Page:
Assistant Professor of Armenian Language & Literature
Michael Pifer is a specialist in Armenian cultural production with an emphasis on the development of vernacular Armenian literature during the medieval period. He received his Ph.D. in Comparative Literature from the University of Michigan in 2014, which awarded him the ProQuest Distinguished Dissertation Award and three Hopwood Awards for creative non-fiction.
In particular, his work focuses on how Armenian literature developed alongside neighboring literary traditions within shared spaces. His interests turn around questions of multilingualism, mixed-script writing, and the ways in which premodern poets attempted to accommodate certain forms of cultural difference within their compositions. By decentering monolingual approaches to literary history, his research aims to contribute to knowledge about cross-cultural dialogism across the literary landscapes of premodern Armenia and its adjacent regions. He is the author of Kindred Voices: A Literary History of Medieval Anatolia (Yale University Press, 2021) and a coeditor of An Armenian Mediterranean: Words and Worlds in Motion (Palgrave Macmillan, 2018).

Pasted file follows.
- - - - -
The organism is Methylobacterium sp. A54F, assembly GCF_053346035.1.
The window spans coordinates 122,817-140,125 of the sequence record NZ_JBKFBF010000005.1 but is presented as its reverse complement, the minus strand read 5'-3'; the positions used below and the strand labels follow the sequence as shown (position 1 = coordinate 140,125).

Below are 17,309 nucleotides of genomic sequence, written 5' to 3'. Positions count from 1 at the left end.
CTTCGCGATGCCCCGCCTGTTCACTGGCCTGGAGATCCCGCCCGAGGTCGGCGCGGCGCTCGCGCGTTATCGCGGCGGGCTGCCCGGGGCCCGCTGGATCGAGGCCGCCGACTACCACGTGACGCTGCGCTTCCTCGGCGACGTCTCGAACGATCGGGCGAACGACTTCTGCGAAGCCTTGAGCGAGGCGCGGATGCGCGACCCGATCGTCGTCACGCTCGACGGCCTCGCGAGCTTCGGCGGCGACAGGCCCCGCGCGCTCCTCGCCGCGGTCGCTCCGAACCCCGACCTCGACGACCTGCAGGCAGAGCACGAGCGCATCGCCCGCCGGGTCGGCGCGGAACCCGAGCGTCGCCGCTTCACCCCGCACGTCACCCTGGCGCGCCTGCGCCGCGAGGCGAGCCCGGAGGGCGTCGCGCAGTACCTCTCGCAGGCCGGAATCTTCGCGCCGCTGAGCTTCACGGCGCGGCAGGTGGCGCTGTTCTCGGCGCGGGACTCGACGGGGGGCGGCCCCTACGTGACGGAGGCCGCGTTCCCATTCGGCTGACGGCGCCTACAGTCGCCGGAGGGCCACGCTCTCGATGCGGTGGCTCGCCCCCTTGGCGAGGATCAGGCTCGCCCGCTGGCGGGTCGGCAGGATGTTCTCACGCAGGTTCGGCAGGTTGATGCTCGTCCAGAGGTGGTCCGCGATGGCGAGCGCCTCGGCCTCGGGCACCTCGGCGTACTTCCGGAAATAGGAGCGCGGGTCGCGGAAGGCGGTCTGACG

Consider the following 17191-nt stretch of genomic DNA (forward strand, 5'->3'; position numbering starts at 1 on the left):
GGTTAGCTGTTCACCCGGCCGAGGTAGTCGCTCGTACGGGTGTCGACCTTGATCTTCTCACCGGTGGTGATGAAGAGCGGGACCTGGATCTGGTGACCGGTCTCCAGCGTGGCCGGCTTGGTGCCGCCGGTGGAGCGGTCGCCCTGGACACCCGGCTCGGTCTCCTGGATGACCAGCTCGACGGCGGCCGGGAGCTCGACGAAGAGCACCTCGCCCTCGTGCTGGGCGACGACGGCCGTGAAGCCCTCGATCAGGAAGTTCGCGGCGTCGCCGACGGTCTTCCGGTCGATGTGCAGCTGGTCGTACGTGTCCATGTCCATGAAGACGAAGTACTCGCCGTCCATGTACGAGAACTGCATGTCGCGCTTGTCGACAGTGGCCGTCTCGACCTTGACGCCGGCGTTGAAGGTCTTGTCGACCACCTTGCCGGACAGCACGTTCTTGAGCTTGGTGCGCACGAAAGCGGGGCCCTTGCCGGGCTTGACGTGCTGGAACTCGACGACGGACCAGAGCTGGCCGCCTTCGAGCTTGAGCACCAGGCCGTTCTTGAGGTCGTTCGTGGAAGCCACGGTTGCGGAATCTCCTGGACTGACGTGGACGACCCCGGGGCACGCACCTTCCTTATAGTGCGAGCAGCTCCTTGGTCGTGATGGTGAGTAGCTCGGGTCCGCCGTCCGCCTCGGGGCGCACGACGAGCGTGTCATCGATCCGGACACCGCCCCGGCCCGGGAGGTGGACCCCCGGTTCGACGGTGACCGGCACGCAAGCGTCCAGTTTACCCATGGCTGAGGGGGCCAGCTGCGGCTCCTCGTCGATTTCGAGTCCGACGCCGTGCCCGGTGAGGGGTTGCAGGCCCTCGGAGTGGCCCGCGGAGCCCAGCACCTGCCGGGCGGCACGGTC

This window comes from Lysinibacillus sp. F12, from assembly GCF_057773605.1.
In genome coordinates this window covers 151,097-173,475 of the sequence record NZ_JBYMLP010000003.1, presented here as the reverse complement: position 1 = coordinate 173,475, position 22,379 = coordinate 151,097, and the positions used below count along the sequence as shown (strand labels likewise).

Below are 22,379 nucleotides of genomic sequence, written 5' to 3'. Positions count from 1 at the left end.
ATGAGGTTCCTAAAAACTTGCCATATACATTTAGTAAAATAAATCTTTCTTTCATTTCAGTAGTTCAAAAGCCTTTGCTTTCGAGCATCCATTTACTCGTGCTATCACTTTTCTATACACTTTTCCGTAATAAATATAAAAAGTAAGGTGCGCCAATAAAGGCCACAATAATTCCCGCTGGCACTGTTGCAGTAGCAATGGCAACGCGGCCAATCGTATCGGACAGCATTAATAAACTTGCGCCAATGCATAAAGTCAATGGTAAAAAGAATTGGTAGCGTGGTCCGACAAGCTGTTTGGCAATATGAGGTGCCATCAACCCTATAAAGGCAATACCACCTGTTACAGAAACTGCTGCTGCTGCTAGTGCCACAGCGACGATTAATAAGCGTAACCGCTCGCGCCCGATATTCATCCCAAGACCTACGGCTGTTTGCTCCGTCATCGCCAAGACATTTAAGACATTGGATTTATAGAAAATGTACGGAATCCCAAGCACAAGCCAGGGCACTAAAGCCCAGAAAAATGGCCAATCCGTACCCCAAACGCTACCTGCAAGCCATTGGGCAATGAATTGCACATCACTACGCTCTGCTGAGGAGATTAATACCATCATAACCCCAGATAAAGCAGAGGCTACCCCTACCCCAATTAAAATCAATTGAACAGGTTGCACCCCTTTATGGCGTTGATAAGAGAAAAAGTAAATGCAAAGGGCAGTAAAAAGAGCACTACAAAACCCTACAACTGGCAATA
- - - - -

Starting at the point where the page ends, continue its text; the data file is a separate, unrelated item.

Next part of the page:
Currently, he is a team member of Armenia Entangled: Connectivity and Cultural Encounters in Medieval Eurasia 9th - 14th Centuries (ArmEn), funded by a grant from the European Research Council. Led by Zara Pogossian, this project seeks to establish a framework for studying the Armenian plateau and the wider area around it stretching from the south of the Caucasus mountain range to Anatolia and northern Mesopotamia as a space of cultural entanglements between the ninth to fourteenth centuries.
His teaching interests include Armenian history, language, and literature; cosmopolitanism and exile; borderlands and go-betweens; representation and trauma. He has previously taught Classical Armenian at the Hill Museum and Manuscript Library with Sergio La Porta. Most recently, he is developing a course on 20th century Armenian cinema.
- Middle East Studies
- Center for Armenian Studies